Features March 2012 Issue

Leg Fatigue Treatment Vital for Heart Failure Patients

Physicians shouldn’t just treat the heart muscle in heart failure (HF) patients. A recent study in the Oct. 31, 2011 issue of the Journal of Applied Psychology found that leg muscle dysfunction, and in particular leg fatigue, is related to the severity of HF symptoms. That means that HF patients may face more obstacles than just a weaker heart in trying to get their daily exercise.

Slow walking, with a proper warm-up to avoid leg fatigue and discomfort, can be an appropriate exercise for patients with heart failure.

But researchers also found that in HF patients, aside from those with the most severe symptoms, proper warm-up and leg exercises can raise the energy level and performance of their leg muscles.

Mike Crawford, MS, program manager of Cleveland Clinic’s cardiac rehabilitation program, says the systemic effects of HF are complex. Leg fatigue, for example, may be partly due to a reduction in the flow of oxygenated blood to the leg muscles, as well as vasoconstriction and skeletal muscle cell injury.

“Ultimately the cascade of events lead to skeletal muscle weakening and inefficiency, resulting in symptoms of fatigue, as well as shortness of breath,” Crawford explains.

Other common HF symptoms, such as shortness of breath, palpitations and lightheadedness, can also make exercise more uncomfortable, he adds.

“Most HF patients are treated with medications, and some are treated with devices such as pacemakers or defibrillators,” Crawford says. “All of these factors may impact exercise performance.”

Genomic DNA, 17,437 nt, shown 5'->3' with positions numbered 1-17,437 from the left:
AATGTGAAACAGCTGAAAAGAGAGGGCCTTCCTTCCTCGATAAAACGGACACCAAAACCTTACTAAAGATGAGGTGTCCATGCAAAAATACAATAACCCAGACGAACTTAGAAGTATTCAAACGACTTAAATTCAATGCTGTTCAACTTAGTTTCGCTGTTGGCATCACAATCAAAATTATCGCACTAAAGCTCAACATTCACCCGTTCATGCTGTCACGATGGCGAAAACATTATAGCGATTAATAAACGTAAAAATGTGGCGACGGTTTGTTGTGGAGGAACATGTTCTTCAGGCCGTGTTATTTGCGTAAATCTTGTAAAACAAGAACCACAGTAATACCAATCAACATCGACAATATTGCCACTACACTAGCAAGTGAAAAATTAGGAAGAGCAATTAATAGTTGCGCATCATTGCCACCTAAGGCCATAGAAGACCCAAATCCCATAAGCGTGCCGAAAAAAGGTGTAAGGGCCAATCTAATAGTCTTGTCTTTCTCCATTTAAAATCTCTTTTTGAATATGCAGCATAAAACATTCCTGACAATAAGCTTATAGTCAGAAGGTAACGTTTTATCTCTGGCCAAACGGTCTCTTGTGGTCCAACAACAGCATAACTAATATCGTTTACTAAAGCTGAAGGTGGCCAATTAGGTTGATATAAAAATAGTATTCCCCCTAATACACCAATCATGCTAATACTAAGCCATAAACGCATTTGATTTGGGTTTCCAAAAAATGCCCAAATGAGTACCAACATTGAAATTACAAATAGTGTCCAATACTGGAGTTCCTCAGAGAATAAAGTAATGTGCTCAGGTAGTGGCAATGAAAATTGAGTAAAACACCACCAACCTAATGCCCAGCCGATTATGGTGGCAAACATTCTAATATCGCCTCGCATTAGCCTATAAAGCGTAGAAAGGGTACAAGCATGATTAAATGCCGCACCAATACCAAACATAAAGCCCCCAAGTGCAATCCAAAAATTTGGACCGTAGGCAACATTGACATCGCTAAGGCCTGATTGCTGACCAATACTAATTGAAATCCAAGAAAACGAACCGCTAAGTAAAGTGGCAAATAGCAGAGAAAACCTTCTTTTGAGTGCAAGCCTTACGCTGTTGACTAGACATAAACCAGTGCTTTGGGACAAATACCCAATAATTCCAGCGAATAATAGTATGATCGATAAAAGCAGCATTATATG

Improving Exercise
Whether or not you have HF, warming up before exercise is important to allow your body to prepare for physical activity. HF patients shouldn’t feel they need to do anything too ambitious to gain some benefit from exercise, Crawford says.

Daily exercise has multiple benefits, ranging from strengthening the heart muscles and lung capacity to boosting your energy level and improving your quality of sleep at night.

Slow walking, cycling or marching in place are all good examples. However, if you have HF or any heart condition, talk with your doctor first about any new exercise program and about any problems you may be experiencing, such as leg fatigue or soreness. Pay attention to the signals your body is sending you, and be willing to do simple exercises.

The key isn’t necessarily how strenuous they are, but that they are done every day, or at least most days of the week.

“Basically, anything that uses the large muscle groups in a repetitive motion is adequate,” Crawford says. “The key is to ensure the difficulty of the activity is somewhere between your resting state and what you want to do for the conditioning phase of your exercise session.”

For example, if you normally walk at 2.5 mph, start out walking at 1.5 mph and increase by 0.2 mph every minute until you achieve your exercise pace, Crawford recommends.

“A good warm-up should last three to five minutes to get all the body’s systems up and running as efficiently as possible,” he says.

If you have been diagnosed with HF, but have not participated in a cardiac rehab program, ask your doctor about referring you to such a program. A standard 12-week cardiac rehab is usually covered by most insurers and Medicare, and it provides patients with important exercise advice, diet tips and other information all in a supervised setting to help you get used to your life as a heart patient.